On one level, I thought that this moment too would pass, and that I would again be visited by sorrow, loss, the inevitability of change and endings … but I was able to witness myself clearly and lovingly in the same instant as I had this thought. I had been given the gift of the Timeless even as my mind latched onto the ephemeral. I was home.
I don’t know how long someone watching me would say I sat there … perhaps fifteen minutes, perhaps more. Certainly I was in no position to judge the passage of time. I would play with shifting my focus from my newfound water world to the trail, the trees, the ferns, to Barkley’s blissful countenance as he looked for his next dharma instruction from the surrounding woods. Then I would return to the jeweled globe on the forest floor, reveling in its subtle shifts in color and emphasis as the sun arced above the firs.
A few times I moved closer to this miraculous water orb, trying to measure its size or see how much the color would shift as I moved my head. All of these were as games of a child who feels utterly safe in the loving arms of his Ma – and all would fall back into the microscopic ocean before me, shining with the brightness of Sri that could never be denied, even as I was reunited in an endless instant with that macro ocean of creation that surrounded me, that WAS me …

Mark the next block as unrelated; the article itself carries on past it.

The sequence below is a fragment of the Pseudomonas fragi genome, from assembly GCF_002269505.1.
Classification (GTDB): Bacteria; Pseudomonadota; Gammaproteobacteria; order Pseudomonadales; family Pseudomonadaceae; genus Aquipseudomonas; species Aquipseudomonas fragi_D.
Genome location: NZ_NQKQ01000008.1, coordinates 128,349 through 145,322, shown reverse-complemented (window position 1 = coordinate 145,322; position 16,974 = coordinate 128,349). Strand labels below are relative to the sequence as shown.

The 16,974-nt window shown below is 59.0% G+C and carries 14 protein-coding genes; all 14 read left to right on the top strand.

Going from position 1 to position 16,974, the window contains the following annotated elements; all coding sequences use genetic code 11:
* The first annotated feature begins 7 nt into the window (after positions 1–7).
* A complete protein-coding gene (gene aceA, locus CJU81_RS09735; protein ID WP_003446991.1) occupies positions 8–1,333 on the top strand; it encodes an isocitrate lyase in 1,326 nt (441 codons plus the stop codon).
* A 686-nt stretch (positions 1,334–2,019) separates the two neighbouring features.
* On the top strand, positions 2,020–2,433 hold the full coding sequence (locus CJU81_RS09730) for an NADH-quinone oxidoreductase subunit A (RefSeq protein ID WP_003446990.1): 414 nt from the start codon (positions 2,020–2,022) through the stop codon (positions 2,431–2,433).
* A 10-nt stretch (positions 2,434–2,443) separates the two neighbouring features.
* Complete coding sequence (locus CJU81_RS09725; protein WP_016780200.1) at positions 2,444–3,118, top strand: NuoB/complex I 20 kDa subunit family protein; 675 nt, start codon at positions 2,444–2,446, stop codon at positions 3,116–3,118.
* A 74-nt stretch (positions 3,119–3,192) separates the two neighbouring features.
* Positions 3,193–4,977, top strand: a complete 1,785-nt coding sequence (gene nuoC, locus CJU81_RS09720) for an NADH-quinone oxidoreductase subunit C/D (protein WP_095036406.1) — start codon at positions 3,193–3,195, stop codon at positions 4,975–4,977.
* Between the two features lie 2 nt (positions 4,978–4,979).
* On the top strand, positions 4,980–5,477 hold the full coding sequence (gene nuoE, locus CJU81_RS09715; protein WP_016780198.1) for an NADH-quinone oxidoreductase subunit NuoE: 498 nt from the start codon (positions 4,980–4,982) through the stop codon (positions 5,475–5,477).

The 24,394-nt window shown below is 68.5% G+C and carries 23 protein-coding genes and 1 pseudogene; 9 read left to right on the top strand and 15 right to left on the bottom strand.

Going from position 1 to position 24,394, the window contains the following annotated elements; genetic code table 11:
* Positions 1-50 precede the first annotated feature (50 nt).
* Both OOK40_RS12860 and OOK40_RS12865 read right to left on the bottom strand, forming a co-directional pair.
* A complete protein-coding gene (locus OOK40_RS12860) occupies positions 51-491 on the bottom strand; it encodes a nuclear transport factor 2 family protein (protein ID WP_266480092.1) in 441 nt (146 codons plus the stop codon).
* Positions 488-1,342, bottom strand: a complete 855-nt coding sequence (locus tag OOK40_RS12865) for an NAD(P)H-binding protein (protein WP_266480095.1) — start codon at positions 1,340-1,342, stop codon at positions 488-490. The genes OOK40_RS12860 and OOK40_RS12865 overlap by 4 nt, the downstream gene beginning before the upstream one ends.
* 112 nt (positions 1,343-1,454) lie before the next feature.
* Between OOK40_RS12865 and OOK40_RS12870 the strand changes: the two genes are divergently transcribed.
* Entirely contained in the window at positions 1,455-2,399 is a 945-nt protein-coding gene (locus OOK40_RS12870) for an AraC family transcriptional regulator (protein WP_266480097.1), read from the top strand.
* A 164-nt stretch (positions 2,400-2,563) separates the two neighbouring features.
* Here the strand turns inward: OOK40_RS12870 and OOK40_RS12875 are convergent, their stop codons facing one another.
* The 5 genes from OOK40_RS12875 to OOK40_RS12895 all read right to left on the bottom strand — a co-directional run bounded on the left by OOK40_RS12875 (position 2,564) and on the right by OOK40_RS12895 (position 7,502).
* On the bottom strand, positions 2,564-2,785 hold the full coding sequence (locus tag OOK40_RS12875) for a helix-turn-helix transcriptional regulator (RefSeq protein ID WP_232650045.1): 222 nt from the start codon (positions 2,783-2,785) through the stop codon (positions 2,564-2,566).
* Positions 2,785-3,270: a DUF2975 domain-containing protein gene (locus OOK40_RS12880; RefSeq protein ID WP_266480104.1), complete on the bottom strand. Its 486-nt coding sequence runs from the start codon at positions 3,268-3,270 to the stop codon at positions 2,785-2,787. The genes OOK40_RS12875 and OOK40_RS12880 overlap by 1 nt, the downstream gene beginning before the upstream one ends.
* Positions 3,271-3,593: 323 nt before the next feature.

This was the moment of my first real understanding of the first sutra of the Pratyabhijna Hrdayam (“The Splendor Of Recognition”), an eleventh-century Tantric text:
citih svatantra visva siddhi hetuh
“Absolute consciousness, in her essential nature as blissful freedom, brings about the attainment [existence] of the universe.”
(Note: I have taken some small liberties in my translation, but mostly to expand the literal definitions to clarify the meaning it holds for me)